keywords = "Cartilaginous fishes, Chimaera, Gills, Holocephali, Ventilation",
author = "Dean, {Mason N.} and Summers, {Adam P.} and Lara Ferry",
year = "2012",
month = "5",
doi = "10.1002/jmor.11035",
language = "English (US)",
volume = "273",
pages = "461--479",
journal = "Journal of Morphology",
issn = "0362-2525",
publisher = "John Wiley and Sons Inc.",
number = "5",

}

TY - JOUR

T1 - Very low pressures drive ventilatory flow in chimaeroid fishes

AU - Dean, Mason N.

AU - Summers, Adam P.

AU - Ferry, Lara

PY - 2012/5

Y1 - 2012/5

N2 - Chimaera (Holocephali) are cartilaginous fishes with flexible operculi rather than external gill slits, suggesting ventilation occurs in a manner different from other fishes. We examined holocephalan ventilation morphology, behavior, and performance by anatomical investigations, high-speed video, and in vivo pressure measurements from the buccal and parabranchial cranial cavities in Hydrolagus colliei and Callorhinchus callorynchus. Ventilatory modes ranged from quiet resting breathing to rapid "active" breathing, yet external cranial movements-excepting the passive movement of the opercular flap-were always extremely subtle, and pressures generated were one to two orders of magnitude lower than those of other fishes. To explain ventilation with such minimal pressure generation and cranial motion, we propose an "accordion" model, whereby rostrocaudal movement of the visceral arches drives pressure differentials, albeit with little lateral or ventral movement. Chimaeroids have comparatively large oropharyngeal cavities, which can move fluid with a smaller linear dimension change than the comparatively smaller cavities of other fishes. Orobranchial pressures are often less than parabranchial pressures, suggesting flow in the "wrong" direction; however, the long gill curtains of chimaeroids may passively restrict backflow. We suggest that constraints on holocephalan jaw and hyoid movements were compensated for evolutionarily by novel visceral arch mechanics and kinematics.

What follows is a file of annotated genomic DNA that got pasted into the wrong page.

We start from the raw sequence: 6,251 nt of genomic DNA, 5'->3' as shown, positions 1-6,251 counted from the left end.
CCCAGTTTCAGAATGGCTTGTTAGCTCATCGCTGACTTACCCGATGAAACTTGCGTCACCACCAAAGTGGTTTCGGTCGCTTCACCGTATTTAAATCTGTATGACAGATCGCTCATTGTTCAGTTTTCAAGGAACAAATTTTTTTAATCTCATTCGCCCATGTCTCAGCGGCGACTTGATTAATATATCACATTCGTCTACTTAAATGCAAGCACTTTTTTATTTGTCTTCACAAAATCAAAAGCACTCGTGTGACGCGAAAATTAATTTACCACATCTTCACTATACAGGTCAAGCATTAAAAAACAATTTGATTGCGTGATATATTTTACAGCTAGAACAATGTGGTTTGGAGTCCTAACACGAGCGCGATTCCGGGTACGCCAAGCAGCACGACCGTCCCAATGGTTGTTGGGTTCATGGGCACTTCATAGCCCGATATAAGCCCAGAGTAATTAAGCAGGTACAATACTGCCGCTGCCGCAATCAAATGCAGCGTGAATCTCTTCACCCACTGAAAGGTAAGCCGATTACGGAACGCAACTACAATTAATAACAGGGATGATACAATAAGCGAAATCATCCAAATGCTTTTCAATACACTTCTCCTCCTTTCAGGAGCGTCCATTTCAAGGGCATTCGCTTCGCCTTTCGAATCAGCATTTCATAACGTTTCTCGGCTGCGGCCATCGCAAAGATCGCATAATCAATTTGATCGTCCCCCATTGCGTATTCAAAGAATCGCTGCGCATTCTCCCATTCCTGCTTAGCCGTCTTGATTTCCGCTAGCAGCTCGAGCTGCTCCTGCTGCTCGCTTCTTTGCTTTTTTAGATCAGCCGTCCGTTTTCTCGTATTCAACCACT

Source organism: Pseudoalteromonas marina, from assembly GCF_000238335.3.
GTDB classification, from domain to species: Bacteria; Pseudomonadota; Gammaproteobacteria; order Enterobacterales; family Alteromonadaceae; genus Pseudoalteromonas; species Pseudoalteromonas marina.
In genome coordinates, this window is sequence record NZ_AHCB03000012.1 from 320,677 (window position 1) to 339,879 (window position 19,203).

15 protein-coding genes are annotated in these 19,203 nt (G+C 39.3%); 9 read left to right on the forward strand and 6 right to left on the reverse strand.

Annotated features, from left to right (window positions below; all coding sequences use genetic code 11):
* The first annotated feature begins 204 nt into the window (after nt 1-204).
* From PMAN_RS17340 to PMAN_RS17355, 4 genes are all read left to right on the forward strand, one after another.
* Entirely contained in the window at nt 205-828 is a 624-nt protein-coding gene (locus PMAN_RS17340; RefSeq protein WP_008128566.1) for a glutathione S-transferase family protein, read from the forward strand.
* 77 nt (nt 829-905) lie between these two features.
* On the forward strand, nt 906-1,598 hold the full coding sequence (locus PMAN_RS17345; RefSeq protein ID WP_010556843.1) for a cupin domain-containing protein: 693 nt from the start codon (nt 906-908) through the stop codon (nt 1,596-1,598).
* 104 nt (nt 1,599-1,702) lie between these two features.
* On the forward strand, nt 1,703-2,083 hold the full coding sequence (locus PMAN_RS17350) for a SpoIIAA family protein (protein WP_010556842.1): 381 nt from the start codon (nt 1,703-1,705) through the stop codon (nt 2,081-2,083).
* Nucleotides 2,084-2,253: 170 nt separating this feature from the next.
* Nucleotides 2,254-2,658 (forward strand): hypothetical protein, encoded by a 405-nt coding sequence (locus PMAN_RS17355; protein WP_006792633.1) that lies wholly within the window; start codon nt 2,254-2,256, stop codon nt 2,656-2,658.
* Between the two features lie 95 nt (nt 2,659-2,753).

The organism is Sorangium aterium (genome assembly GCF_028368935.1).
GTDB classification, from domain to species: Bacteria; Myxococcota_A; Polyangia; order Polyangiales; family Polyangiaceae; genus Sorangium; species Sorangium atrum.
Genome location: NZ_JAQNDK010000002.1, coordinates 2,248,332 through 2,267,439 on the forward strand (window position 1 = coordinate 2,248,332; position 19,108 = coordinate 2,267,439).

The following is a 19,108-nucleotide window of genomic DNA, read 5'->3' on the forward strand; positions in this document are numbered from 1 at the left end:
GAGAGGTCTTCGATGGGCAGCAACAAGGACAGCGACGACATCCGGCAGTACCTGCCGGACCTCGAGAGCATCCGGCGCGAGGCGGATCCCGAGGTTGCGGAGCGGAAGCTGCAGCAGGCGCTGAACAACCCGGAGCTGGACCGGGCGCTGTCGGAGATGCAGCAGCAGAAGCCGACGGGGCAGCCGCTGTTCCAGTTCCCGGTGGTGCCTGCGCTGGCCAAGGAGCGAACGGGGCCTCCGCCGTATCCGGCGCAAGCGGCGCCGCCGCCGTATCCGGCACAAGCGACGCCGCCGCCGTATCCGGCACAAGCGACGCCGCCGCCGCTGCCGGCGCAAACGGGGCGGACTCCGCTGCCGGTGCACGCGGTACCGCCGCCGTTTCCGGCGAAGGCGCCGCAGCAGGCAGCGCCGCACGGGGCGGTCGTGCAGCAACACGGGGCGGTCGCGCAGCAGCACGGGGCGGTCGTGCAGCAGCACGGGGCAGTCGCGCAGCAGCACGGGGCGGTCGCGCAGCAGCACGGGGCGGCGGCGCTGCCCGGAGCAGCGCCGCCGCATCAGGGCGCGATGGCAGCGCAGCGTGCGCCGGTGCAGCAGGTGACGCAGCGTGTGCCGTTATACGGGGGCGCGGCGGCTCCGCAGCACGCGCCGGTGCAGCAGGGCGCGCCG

AB - Chimaera (Holocephali) are cartilaginous fishes with flexible operculi rather than external gill slits, suggesting ventilation occurs in a manner different from other fishes. We examined holocephalan ventilation morphology, behavior, and performance by anatomical investigations, high-speed video, and in vivo pressure measurements from the buccal and parabranchial cranial cavities in Hydrolagus colliei and Callorhinchus callorynchus. Ventilatory modes ranged from quiet resting breathing to rapid "active" breathing, yet external cranial movements-excepting the passive movement of the opercular flap-were always extremely subtle, and pressures generated were one to two orders of magnitude lower than those of other fishes. To explain ventilation with such minimal pressure generation and cranial motion, we propose an "accordion" model, whereby rostrocaudal movement of the visceral arches drives pressure differentials, albeit with little lateral or ventral movement. Chimaeroids have comparatively large oropharyngeal cavities, which can move fluid with a smaller linear dimension change than the comparatively smaller cavities of other fishes. Orobranchial pressures are often less than parabranchial pressures, suggesting flow in the "wrong" direction; however, the long gill curtains of chimaeroids may passively restrict backflow. We suggest that constraints on holocephalan jaw and hyoid movements were compensated for evolutionarily by novel visceral arch mechanics and kinematics.

KW - Cartilaginous fishes

KW - Chimaera

KW - Gills

KW - Holocephali

KW - Ventilation

UR - http://www.scopus.com/inward/record.url?scp=84858795788&partnerID=8YFLogxK

UR - http://www.scopus.com/inward/citedby.url?scp=84858795788&partnerID=8YFLogxK

U2 - 10.1002/jmor.11035

DO - 10.1002/jmor.11035

M3 - Article

VL - 273

SP - 461

EP - 479

JO - Journal of Morphology

JF - Journal of Morphology

SN - 0362-2525

IS - 5

ER -